What did you do to create inclusive practice and how did you do it?
I collaborated with the University’s Teaching Excellence Academy (TEA) to develop a Knowledge Management Framework (KMF) in order to support Hull’s competence-based HE. I consulted students, recent graduates, the Students’ Union and academic colleagues who teach and/or support learning. Recent graduates commented that a lack of definition, clear expectations or purpose in relation to knowledge management creates confusion and disadvantage; staff wanted guidance on supporting their students and their own academic practice. I created the KMF as part of the Library’s SkillsGuides. It can be embedded into Canvas the VLE. The framework guides academics in embedding knowledge management in curricula is sufficiently flexible to support different disciplinary needs and explicitly explains what students might expect from their course of study. The Elements of Knowledge Management page suggests how knowledge management can be written in curricula, and links to further guidance. Suggestions include: • Identifying and critically assessing appropriate sources • Understanding, questioning and clearly communicating knowledge to a diverse audience • Practicing effective, ethical information management • Communicating in person and through written, digital and media technologies, professionally and confidently. The Knowledge Management Framework page offers ten considerations for designing courses, and ten for study or research. Presenting these in parallel makes explicit their interrelationship, fosters understanding of the purpose of knowledge management, the Framework and the different roles and experiences of students and staff, and encourages reflection. I adapted the KMF to support the University’s partner institutions.
Why did you implement your example of inclusive practice?
The many reasons for implementation include:
• Hull’s diverse student community, and their varied life- and educational experiences prior to joining us
• The need to close the awarding gaps that disproportionately disadvantage students from certain demographics or geographies
• My experience of helping non-traditional learners develop their information literacy and other academic practices, which strongly demonstrated how the hidden curriculum is a real barrier to success and wellbeing in HE
• The World Economic Forum’s (WEF, 2018) Future of jobs report, and the need for students to maintain current disciplinary knowledge after graduation
• The dizzying speed of knowledge creation, and the importance of developing independent and critical thinking
• Evidence gathered from semi-structured interviews with recent graduates, students and teaching colleagues. The initial plan to develop a University-wide reading strategy was reframed with the introduction of competence-based HE, which has three elements:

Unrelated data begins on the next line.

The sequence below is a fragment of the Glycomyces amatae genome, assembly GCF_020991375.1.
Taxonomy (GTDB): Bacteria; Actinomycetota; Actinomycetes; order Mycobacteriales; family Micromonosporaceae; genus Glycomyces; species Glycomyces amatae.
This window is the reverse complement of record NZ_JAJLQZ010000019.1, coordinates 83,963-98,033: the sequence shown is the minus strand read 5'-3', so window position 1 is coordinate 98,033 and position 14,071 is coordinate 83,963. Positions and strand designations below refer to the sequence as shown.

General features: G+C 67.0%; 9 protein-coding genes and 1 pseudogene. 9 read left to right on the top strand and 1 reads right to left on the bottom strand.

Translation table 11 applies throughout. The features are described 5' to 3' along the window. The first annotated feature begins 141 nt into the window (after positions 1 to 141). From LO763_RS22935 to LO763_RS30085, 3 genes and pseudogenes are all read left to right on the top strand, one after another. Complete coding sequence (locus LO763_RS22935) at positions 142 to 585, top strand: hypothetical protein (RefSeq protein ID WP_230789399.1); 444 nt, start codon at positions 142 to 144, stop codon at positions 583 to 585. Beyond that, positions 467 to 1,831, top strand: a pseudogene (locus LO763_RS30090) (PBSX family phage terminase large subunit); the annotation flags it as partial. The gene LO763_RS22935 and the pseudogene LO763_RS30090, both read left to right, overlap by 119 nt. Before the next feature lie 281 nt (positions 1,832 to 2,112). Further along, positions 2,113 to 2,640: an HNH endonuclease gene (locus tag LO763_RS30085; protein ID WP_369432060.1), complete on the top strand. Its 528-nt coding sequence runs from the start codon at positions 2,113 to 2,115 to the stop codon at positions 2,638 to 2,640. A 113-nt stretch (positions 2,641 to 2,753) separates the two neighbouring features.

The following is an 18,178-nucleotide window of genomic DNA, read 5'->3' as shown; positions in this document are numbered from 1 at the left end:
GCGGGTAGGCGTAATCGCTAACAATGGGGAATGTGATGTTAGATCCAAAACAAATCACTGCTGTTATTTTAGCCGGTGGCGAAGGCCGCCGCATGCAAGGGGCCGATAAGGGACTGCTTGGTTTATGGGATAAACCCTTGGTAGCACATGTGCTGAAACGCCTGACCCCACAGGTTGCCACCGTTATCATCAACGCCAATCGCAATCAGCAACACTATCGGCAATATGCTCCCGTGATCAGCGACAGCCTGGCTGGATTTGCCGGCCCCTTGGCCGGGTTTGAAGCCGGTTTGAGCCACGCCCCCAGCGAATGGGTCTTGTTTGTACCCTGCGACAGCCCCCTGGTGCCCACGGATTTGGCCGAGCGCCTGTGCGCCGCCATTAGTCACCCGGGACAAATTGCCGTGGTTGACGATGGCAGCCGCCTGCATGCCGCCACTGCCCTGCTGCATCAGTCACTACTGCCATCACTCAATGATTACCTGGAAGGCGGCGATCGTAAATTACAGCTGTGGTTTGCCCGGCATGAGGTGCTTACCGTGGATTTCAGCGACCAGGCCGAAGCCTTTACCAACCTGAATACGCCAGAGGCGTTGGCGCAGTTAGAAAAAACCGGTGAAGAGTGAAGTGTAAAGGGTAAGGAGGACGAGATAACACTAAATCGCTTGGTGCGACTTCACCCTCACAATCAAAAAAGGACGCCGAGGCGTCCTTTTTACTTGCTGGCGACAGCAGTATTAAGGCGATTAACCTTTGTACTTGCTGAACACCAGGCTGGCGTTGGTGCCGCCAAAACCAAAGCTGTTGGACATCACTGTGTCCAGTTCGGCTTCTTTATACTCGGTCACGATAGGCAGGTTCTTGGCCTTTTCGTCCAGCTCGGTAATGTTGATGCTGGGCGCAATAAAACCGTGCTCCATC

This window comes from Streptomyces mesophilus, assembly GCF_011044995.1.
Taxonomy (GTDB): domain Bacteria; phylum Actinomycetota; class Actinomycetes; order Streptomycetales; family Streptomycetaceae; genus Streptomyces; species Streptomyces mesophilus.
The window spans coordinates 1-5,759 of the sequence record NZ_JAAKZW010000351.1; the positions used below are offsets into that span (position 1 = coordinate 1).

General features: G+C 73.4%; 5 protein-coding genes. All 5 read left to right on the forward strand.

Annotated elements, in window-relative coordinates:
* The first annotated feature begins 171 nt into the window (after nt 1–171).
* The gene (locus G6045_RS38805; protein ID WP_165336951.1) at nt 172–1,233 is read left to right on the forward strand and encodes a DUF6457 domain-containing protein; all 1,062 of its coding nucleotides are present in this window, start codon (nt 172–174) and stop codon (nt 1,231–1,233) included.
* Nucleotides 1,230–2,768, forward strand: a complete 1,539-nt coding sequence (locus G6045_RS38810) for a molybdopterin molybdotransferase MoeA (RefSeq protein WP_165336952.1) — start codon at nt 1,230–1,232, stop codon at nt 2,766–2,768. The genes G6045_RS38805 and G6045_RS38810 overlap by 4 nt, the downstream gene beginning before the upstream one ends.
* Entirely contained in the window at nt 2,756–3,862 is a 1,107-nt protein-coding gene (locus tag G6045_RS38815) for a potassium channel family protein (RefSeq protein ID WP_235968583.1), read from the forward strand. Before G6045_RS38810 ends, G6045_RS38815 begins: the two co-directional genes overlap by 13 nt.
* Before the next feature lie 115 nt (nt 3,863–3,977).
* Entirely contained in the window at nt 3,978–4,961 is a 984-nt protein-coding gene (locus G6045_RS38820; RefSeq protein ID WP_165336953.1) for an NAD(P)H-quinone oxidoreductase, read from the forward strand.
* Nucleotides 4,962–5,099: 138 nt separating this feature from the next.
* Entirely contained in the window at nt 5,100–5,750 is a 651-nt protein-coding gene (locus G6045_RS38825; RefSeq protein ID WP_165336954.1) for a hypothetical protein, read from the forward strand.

• Disciplinary and professional experience;
• Knowledge management;
• Self-awareness. Hull’s emphasis on knowledge management, rather than acquisition, means it is critical to ensure everyone understands what knowledge is, how it can be developed and how individuals can chart their progress towards being competent. To move away from preconceptions of students’ levels of knowledge or shared experience, it is vital to explicitly articulate and explain what is required and how it can be achieved.
What was the impact of your case study?
The KMF was approved by the University’s Education Committee, and is now written into the University’s Student Experience and Success Strategy (USESS) to help simplify access to effective, efficient and excellent academic and non-academic support. USESS has only recently been launched, making it too soon to assess any impact, but the Strategy reinforces awareness of the Framework across our communities. The University’s TEA have also integrated the KMF into their development programmes for early career academics. Teaching colleagues are using the KMF to help students develop evidence-based, reflective approaches to sourcing and using information, and to transfer these skills from academia to the workplace. For example, Dr Neil Gordon, Reader in Computer Science, said: “As we have moved to a competency-based assessment, a key aspect of our degree and the module is to develop the students’ ability ‘to conduct guided investigation across’ various topics. The Framework helps to provide a way to consider that, with the focus on how to identify and use different information sources.” Usage data show the KMF SkillsGuide is used daily, with a four-fold increase in usage year-on-year. Formal evaluation, potentially using focus groups or semi-structured interviews, will take place later in the academic year.
What were the lessons learned?
True inclusivity emerges from listening to, valuing and acting upon students’ experiences. My main recommendations are: • Define the remit and outcome, and check regularly to keep on track • Work in partnership to draw on the widest range of expertise and insights • Do not be afraid to ask for help – everyone I worked with was unfailingly generous with their time and knowledge • Be comfortable with being uncomfortable, and identify areas for personal development • Accept that your experts and stakeholders will reject some of the ideas you consider to be your best • Do not take that scrutiny personally – it is focussed on producing the best possible outcomes. I would particularly like to thank my partner, Dr Jenny Lawrence, then Head of Hull’s Teaching Excellence Academy, for her expertise, enthusiasm and care while co-developing the KMF. Dr Lawrence is now Director of Oxford Centre for Academic Enhancement and Development.
World Economic Forum (2018) The future of jobs report. Available online.